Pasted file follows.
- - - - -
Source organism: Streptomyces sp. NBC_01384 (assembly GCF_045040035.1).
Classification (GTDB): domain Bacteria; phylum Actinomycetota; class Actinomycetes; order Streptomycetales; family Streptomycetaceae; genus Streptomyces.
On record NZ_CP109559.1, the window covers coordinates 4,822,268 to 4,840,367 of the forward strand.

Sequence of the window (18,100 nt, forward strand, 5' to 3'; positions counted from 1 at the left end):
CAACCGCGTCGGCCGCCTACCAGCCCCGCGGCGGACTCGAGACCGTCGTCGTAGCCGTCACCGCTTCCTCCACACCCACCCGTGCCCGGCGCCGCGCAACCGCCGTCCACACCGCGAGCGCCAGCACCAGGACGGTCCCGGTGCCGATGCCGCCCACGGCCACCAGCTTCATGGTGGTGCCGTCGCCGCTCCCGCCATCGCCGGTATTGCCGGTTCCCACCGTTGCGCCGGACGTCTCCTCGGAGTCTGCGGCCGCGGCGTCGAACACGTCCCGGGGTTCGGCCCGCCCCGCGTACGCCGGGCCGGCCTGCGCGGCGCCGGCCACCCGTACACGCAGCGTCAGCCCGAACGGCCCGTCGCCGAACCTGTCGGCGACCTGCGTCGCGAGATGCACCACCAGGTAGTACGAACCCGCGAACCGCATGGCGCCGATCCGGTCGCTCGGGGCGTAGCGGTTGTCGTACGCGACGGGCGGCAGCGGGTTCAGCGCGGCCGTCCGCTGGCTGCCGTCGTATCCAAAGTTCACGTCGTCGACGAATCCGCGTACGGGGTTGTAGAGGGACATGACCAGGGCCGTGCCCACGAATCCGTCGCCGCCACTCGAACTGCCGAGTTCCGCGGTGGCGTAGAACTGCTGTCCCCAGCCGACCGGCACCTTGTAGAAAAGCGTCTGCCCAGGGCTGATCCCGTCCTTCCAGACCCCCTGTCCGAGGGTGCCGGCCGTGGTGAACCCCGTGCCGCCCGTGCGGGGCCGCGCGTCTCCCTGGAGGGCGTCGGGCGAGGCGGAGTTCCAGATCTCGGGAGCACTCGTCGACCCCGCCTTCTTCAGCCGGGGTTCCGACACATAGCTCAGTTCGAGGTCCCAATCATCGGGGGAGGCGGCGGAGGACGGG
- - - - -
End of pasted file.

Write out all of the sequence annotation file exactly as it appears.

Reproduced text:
Source organism: Streptomyces sp. NBC_01384 (assembly GCF_045040035.1).
Classification (GTDB): domain Bacteria; phylum Actinomycetota; class Actinomycetes; order Streptomycetales; family Streptomycetaceae; genus Streptomyces.
On record NZ_CP109559.1, the window covers coordinates 4,822,268 to 4,840,367 of the forward strand.

Sequence of the window (18,100 nt, forward strand, 5' to 3'; positions counted from 1 at the left end):
CAACCGCGTCGGCCGCCTACCAGCCCCGCGGCGGACTCGAGACCGTCGTCGTAGCCGTCACCGCTTCCTCCACACCCACCCGTGCCCGGCGCCGCGCAACCGCCGTCCACACCGCGAGCGCCAGCACCAGGACGGTCCCGGTGCCGATGCCGCCCACGGCCACCAGCTTCATGGTGGTGCCGTCGCCGCTCCCGCCATCGCCGGTATTGCCGGTTCCCACCGTTGCGCCGGACGTCTCCTCGGAGTCTGCGGCCGCGGCGTCGAACACGTCCCGGGGTTCGGCCCGCCCCGCGTACGCCGGGCCGGCCTGCGCGGCGCCGGCCACCCGTACACGCAGCGTCAGCCCGAACGGCCCGTCGCCGAACCTGTCGGCGACCTGCGTCGCGAGATGCACCACCAGGTAGTACGAACCCGCGAACCGCATGGCGCCGATCCGGTCGCTCGGGGCGTAGCGGTTGTCGTACGCGACGGGCGGCAGCGGGTTCAGCGCGGCCGTCCGCTGGCTGCCGTCGTATCCAAAGTTCACGTCGTCGACGAATCCGCGTACGGGGTTGTAGAGGGACATGACCAGGGCCGTGCCCACGAATCCGTCGCCGCCACTCGAACTGCCGAGTTCCGCGGTGGCGTAGAACTGCTGTCCCCAGCCGACCGGCACCTTGTAGAAAAGCGTCTGCCCAGGGCTGATCCCGTCCTTCCAGACCCCCTGTCCGAGGGTGCCGGCCGTGGTGAACCCCGTGCCGCCCGTGCGGGGCCGCGCGTCTCCCTGGAGGGCGTCGGGCGAGGCGGAGTTCCAGATCTCGGGAGCACTCGTCGACCCCGCCTTCTTCAGCCGGGGTTCCGACACATAGCTCAGTTCGAGGTCCCAATCATCGGGGGAGGCGGCGGAGGACGGG